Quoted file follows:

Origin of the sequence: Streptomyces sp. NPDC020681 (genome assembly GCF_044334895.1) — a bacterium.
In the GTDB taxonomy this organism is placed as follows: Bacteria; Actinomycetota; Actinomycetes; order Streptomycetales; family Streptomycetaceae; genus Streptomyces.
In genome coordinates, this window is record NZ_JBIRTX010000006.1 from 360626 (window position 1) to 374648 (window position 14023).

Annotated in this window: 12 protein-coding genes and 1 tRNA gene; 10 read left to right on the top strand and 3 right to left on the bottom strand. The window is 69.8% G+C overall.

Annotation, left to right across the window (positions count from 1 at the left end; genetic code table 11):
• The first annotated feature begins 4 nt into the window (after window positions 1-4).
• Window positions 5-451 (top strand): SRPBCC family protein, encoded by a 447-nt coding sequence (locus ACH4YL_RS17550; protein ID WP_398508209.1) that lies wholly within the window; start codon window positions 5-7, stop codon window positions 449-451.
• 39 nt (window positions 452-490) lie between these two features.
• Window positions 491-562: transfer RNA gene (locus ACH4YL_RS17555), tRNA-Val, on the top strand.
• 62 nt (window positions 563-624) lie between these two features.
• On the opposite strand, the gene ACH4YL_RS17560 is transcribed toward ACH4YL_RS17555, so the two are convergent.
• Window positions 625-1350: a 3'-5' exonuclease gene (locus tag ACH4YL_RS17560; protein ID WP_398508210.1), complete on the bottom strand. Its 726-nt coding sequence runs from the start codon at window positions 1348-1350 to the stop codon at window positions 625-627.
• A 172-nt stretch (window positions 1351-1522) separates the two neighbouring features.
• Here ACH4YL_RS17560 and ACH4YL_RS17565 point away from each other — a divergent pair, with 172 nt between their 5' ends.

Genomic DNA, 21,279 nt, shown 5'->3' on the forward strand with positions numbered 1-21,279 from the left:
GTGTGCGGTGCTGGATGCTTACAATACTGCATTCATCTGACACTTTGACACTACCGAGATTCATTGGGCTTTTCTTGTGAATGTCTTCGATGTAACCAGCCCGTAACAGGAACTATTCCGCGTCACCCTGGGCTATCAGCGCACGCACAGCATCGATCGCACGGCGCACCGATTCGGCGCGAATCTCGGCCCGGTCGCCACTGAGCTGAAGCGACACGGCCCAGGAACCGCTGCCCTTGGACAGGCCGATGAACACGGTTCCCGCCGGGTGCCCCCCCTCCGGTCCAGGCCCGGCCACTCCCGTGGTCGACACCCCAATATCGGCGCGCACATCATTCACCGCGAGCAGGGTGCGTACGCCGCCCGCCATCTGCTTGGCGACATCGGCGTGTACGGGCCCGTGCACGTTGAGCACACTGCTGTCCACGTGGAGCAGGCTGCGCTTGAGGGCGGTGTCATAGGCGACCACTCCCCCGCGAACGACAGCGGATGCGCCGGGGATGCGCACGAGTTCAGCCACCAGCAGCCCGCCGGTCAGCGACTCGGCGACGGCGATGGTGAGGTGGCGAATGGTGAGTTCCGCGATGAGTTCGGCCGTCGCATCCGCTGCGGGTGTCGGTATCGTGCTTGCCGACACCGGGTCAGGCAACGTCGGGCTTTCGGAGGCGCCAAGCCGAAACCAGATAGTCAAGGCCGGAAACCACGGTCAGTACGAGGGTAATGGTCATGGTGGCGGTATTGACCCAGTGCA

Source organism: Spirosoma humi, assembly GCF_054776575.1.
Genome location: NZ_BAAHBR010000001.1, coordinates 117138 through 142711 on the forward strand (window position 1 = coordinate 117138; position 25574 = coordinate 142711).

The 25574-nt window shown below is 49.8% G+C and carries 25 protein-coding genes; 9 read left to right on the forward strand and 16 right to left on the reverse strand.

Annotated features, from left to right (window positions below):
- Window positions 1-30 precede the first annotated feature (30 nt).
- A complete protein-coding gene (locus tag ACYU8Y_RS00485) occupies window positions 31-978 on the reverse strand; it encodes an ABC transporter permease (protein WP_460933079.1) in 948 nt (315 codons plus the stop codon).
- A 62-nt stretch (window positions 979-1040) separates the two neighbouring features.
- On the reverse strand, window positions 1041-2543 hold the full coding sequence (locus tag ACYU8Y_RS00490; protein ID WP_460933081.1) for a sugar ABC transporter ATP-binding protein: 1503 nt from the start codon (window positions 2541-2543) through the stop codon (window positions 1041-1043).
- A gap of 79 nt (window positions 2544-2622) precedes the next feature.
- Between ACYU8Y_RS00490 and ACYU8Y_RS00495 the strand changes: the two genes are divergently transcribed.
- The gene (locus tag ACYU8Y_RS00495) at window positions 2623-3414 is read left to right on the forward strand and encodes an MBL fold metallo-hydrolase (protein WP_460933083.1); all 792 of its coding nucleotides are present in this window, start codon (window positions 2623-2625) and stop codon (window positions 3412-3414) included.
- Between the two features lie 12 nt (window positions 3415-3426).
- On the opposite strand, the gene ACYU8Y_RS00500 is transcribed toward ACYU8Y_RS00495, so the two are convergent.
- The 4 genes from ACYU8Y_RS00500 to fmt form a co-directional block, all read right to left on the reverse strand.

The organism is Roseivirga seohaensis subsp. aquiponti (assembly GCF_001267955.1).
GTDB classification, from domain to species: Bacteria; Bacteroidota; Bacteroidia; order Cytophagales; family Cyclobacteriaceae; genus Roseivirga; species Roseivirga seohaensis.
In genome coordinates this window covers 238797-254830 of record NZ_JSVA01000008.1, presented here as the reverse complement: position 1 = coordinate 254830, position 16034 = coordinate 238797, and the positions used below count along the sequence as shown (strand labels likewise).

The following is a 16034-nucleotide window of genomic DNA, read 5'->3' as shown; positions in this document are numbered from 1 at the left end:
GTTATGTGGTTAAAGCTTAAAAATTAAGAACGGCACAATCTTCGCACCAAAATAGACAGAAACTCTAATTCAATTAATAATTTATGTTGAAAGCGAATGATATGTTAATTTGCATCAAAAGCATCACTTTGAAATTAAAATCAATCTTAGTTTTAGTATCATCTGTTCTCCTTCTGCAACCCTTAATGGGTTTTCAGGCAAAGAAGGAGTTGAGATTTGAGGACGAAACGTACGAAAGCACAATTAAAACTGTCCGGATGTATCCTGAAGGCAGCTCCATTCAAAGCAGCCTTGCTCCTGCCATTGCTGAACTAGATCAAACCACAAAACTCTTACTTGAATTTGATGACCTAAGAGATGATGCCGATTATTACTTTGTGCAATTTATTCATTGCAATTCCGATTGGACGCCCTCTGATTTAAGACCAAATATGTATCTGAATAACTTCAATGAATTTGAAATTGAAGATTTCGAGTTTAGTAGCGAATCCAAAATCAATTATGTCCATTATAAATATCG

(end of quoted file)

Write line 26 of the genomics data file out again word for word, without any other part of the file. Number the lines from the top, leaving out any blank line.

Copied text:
- Between ACYU8Y_RS00490 and ACYU8Y_RS00495 the strand changes: the two genes are divergently transcribed.